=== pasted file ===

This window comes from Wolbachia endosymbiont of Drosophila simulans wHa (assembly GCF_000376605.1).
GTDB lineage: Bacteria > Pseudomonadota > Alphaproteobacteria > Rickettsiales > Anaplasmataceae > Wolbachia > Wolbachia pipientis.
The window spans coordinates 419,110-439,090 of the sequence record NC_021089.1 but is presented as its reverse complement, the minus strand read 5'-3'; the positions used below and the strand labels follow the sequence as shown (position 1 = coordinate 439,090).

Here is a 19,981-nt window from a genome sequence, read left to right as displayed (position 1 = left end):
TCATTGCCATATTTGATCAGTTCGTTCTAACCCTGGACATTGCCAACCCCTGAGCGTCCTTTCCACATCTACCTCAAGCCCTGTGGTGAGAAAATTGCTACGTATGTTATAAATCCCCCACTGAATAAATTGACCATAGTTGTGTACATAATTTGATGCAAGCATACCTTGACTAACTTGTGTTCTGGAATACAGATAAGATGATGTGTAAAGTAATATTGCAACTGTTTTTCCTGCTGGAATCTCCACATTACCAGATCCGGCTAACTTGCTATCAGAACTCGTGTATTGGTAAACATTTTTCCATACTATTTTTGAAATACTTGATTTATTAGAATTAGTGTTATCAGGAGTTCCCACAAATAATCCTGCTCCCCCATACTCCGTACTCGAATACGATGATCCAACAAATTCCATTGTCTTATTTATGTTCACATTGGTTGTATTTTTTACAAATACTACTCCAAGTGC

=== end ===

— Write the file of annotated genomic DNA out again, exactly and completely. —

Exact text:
This window comes from Wolbachia endosymbiont of Drosophila simulans wHa (assembly GCF_000376605.1).
GTDB lineage: Bacteria > Pseudomonadota > Alphaproteobacteria > Rickettsiales > Anaplasmataceae > Wolbachia > Wolbachia pipientis.
The window spans coordinates 419,110-439,090 of the sequence record NC_021089.1 but is presented as its reverse complement, the minus strand read 5'-3'; the positions used below and the strand labels follow the sequence as shown (position 1 = coordinate 439,090).

Here is a 19,981-nt window from a genome sequence, read left to right as displayed (position 1 = left end):
TCATTGCCATATTTGATCAGTTCGTTCTAACCCTGGACATTGCCAACCCCTGAGCGTCCTTTCCACATCTACCTCAAGCCCTGTGGTGAGAAAATTGCTACGTATGTTATAAATCCCCCACTGAATAAATTGACCATAGTTGTGTACATAATTTGATGCAAGCATACCTTGACTAACTTGTGTTCTGGAATACAGATAAGATGATGTGTAAAGTAATATTGCAACTGTTTTTCCTGCTGGAATCTCCACATTACCAGATCCGGCTAACTTGCTATCAGAACTCGTGTATTGGTAAACATTTTTCCATACTATTTTTGAAATACTTGATTTATTAGAATTAGTGTTATCAGGAGTTCCCACAAATAATCCTGCTCCCCCATACTCCGTACTCGAATACGATGATCCAACAAATTCCATTGTCTTATTTATGTTCACATTGGTTGTATTTTTTACAAATACTACTCCAAGTGC